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The Sourcing Function

Effective Management of Your Sourcing Projects


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sourcing todo list

When I first started my career as a sourcer, I realized quickly that a big secret to being a good researcher was developing an efficient project management system. Since I was the only researcher in an office that at any given point in time had 5-15 people asking for help, I had to nip this in the bud quickly or I would go crazy.

Over the years, I developed a system that worked well for me and also allowed for some flexibility in my projects. You can make an effort to plan out your day, but as everyone knows all too well, things come up over the course of a day that must be addressed immediately and if you are not flexible with your schedule at least a little bit, you will drive yourself insane.

Being a sourcer — whether you are working on a team or functioning as a lone researcher — you have to do a juggling act. The first and MOST IMPORTANT thing to do is to set realistic expectations with the recruiters who are privileged to have you helping them. Recruiters are ALWAYS going to tell you that their search is urgent and needs to be done yesterday. But if you’ve got ten search assignments that are all urgent and need to be done yesterday, where do you start?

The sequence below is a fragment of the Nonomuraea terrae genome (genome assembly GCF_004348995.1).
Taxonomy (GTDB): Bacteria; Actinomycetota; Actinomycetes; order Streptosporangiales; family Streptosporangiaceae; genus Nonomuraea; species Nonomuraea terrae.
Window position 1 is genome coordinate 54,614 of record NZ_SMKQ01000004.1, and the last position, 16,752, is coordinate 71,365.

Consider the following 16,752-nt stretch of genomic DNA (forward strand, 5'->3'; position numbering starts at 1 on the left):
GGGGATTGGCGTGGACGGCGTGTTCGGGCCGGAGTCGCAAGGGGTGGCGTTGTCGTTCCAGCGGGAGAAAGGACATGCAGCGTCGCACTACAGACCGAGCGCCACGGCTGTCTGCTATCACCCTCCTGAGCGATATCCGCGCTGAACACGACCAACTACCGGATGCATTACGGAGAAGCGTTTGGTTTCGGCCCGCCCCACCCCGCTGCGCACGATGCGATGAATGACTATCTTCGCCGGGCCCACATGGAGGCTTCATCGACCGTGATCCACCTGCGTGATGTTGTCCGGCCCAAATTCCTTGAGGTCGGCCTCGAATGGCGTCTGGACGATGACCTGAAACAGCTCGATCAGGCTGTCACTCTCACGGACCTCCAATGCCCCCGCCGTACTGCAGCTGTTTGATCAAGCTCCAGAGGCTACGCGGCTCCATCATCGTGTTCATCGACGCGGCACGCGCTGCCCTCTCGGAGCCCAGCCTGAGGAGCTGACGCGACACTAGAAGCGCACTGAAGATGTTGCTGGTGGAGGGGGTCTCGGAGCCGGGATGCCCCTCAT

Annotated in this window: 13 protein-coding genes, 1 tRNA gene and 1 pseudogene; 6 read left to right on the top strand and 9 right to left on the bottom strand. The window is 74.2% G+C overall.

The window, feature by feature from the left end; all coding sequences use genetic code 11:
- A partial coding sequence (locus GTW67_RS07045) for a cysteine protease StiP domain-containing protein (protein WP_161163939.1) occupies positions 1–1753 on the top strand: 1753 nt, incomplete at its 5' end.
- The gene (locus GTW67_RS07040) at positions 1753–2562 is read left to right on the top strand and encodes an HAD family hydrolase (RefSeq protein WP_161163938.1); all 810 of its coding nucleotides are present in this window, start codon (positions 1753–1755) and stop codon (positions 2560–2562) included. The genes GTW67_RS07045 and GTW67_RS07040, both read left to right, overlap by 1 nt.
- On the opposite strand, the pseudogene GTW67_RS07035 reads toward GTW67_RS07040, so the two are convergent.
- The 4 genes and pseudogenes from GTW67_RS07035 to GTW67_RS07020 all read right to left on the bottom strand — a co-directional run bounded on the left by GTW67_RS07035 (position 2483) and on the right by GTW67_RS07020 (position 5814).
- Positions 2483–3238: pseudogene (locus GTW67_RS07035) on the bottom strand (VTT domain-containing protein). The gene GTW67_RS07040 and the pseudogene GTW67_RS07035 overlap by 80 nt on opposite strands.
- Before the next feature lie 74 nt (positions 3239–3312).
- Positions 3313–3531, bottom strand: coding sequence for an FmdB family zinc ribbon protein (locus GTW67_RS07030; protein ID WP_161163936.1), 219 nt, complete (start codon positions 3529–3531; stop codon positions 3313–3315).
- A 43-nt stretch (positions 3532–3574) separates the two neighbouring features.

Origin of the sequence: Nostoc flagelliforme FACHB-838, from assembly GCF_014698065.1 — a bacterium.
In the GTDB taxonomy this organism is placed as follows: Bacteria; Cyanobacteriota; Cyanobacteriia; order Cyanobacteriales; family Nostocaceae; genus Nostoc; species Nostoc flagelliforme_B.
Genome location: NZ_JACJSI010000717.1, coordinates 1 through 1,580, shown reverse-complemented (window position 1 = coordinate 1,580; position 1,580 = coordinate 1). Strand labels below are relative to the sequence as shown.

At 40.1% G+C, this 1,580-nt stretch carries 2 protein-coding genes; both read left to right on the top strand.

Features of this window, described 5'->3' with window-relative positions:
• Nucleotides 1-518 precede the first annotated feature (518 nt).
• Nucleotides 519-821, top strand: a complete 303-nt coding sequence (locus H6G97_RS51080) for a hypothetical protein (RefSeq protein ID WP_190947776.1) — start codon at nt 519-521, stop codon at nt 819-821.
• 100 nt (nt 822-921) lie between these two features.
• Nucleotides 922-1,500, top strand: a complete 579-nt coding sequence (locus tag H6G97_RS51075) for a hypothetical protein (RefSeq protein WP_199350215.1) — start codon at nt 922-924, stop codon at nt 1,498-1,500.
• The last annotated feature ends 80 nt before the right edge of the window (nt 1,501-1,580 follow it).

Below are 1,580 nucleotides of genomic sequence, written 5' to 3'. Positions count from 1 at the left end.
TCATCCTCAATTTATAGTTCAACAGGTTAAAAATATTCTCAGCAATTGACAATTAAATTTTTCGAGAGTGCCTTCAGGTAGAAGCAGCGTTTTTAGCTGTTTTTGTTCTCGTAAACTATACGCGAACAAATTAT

Here are my recommendations for keeping your search projects orderly:

  1. FIFO – I operate under the method of “First In, First Out” for the most part. The order in which I receive searches is the order in which I conduct them. There will always be exceptions to this, but it’s a good foundation on which to base your project organization.
  2. Exclusivity and/or Money-Down Searches – if you’ve received a retainer or exclusivity on a search, these searches should  receive top priority since the client has obviously put some skin in the game. For Corporate sourcers, this could translate to the searches where it is costing money for the position to be vacant.
  3. “Money-Makers” – I’m sorry if this seems shallow, but the recruiters who are making placements and either generating revenue for the company or driving a good chunk of the volume through your corporate organization deserve more of your time and research efforts. While I am absolutely more than happy to help ‘onboard’ a new recruiter and get them some companies and contacts on which to practice, the folks who are generating the dollar bills usually get a bigger chunk of my time.
  4. KINDNESS AND APPRECIATION – the recruiters who truly appreciate research, respect my workload, and treat me with kindness I will always bend over backward for. The recruiters who complain all the time and treat me like crap will get placed in FIFO order. Please remember to treat your sourcer like a regular human being and not your personal punching bag. Just because you’re having a bad day doesn’t mean you need to take it out on your sourcer. We often times have a delicate balancing act that we are dealing with and don’t need recruiters yelling at us that our time frame to finish something is unacceptable.